This Phase II program will demonstrate an innovative, module-level encapsulation technology that will lower the cost by at least 50% and enhance the performance of space-grade solar arrays. Conventional solar cells for space use specialized coverglass that provides essential environmental protection from high-energy particle and ultraviolet solar radiation but is expensive to apply and has high fragility. Next-generation coverglass replacement materials have been explored by several groups over the past decade. Pseudomorphic glass (PMG) uses glass microbeads embeded in a silicone matrix that can be formed into sheets or sprayed on interconnected modules. Pure silicone sheets using space-grade DC 93-500 have also been investigated for module-level protection. Both approaches have the additional benefit of high flexibility that is synergistic with thin-film, inverted metamorphic multi-junction (IMM) solar cells manufactured by MicroLink Devices, enabling a pathway to truly flexible solar modules.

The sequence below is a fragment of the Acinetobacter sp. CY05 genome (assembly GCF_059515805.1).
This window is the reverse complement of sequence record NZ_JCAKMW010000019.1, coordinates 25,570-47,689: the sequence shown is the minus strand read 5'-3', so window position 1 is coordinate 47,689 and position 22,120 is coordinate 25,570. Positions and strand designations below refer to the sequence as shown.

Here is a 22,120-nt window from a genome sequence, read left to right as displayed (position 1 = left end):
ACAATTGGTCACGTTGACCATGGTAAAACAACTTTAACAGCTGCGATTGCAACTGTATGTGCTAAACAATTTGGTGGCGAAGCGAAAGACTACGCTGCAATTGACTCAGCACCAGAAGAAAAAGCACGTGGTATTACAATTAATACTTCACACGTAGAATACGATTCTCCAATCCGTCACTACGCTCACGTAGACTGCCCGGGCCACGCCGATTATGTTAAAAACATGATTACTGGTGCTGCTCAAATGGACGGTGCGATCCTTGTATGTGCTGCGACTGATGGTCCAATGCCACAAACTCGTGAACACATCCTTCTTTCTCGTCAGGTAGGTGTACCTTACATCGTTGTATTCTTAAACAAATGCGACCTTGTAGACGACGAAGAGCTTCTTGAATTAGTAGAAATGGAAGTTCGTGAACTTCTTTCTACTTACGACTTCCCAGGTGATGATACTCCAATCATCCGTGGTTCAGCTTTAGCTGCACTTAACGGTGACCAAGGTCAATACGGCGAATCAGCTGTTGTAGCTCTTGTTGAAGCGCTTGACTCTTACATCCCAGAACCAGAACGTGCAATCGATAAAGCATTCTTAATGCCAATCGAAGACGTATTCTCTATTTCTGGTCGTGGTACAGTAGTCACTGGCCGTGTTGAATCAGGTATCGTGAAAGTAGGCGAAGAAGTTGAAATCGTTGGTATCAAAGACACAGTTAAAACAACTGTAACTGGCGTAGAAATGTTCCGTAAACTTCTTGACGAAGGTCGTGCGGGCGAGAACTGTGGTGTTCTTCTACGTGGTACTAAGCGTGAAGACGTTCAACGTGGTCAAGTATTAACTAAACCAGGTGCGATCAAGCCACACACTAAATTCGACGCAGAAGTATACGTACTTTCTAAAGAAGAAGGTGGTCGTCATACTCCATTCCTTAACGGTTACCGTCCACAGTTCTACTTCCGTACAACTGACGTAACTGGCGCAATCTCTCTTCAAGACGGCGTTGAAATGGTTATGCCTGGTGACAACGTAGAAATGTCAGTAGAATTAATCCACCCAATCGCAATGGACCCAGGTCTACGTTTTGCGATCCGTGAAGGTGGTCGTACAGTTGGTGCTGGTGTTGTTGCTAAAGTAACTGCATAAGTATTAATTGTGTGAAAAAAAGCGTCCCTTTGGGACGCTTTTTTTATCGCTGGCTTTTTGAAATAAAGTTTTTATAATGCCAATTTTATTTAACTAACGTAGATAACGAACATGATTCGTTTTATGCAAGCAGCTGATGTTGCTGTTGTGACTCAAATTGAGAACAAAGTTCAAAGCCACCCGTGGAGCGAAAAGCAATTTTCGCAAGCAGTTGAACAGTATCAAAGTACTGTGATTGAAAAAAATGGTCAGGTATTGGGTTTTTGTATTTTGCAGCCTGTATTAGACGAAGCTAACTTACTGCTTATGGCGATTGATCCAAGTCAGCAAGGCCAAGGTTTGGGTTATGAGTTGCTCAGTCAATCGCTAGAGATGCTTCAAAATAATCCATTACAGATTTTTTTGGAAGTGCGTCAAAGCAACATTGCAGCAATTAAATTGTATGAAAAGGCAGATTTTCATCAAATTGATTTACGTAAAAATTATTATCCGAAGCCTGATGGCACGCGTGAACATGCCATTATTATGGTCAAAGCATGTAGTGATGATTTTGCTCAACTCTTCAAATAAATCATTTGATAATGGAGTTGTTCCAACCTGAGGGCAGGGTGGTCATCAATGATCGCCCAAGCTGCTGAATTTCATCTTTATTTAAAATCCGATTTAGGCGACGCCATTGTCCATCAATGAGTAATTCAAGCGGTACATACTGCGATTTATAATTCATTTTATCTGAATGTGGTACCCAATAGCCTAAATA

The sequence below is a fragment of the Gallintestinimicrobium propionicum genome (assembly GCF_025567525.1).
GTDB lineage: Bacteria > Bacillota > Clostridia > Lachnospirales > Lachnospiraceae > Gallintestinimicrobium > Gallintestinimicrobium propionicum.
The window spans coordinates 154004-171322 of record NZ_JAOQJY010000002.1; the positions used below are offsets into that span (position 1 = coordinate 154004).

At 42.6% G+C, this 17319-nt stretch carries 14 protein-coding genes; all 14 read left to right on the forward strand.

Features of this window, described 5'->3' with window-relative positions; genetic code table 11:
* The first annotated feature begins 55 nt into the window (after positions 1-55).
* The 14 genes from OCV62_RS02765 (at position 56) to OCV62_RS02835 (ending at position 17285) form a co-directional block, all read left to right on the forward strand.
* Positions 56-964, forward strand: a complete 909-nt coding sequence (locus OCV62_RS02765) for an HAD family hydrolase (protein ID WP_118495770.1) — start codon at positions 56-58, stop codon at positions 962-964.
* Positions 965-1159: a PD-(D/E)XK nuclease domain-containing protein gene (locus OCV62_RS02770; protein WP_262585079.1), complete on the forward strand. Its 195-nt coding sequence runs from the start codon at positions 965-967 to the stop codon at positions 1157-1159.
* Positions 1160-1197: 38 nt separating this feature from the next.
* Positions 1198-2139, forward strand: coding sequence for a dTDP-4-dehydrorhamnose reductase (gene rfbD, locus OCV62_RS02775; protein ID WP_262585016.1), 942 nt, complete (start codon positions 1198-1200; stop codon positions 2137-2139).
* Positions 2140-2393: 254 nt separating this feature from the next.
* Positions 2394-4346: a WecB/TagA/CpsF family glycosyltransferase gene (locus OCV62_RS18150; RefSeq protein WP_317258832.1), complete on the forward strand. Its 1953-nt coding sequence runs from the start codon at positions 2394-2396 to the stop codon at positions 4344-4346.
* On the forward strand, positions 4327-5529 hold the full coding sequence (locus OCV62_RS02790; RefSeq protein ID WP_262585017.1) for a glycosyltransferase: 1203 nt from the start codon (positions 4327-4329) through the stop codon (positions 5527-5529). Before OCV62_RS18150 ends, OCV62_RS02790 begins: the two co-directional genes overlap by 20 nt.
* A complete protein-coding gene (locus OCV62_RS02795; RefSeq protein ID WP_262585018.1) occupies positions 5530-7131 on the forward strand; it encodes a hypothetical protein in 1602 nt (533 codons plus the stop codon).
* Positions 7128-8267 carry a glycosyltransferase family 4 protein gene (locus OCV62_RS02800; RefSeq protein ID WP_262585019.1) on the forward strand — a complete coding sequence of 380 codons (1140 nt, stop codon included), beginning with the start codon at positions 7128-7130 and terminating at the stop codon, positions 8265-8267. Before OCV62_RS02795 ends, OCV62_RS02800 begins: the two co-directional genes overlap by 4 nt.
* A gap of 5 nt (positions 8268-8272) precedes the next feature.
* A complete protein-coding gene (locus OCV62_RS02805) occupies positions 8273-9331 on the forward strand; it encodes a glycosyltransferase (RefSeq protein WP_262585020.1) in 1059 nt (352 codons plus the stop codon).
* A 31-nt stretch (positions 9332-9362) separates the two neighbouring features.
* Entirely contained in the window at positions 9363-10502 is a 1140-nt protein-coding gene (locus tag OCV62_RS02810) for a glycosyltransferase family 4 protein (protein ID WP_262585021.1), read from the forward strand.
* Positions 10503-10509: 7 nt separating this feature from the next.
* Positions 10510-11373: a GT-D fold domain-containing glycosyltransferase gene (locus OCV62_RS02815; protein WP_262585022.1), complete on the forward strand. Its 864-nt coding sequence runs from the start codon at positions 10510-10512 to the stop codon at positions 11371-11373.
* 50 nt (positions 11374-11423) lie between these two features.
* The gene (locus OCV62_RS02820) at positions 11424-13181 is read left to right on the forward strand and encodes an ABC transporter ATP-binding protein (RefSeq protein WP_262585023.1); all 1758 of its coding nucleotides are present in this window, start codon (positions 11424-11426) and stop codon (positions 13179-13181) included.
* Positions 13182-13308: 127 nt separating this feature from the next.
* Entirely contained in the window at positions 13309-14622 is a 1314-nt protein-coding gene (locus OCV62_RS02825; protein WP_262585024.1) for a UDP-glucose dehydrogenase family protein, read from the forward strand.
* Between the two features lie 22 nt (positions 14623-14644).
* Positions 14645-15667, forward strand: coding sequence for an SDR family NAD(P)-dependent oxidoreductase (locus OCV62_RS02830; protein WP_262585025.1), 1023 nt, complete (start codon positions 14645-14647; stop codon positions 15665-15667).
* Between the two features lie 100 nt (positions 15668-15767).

The central innovation in this proposal is to introduce a novel, prismatic texturing method that will improve the performance and manufacturability of silicone-based encapsulations including PMG. Texturing of glass encapsulants has previously been explored for enhancing high-angle light capture for terrestrial solar arrays, but prismatic structuring of space coverglass has not been widely investigated. Polymer materials are much more readily formed into prismatic shapes, which presents a new opportunity to introduce this important technique. During the Phase I program MicroLink demonstrated 4% higher output power as well as enhanced high-angle capture using low-cost prismatic silicone and robust UV rejection (UVR) coatings. This was used to fabricate the first truly flexible, space-grade module with multi-junction solar cells. Deployable, retractable arrays such as the Lunar VSAT would be an excellent application for the new module technology.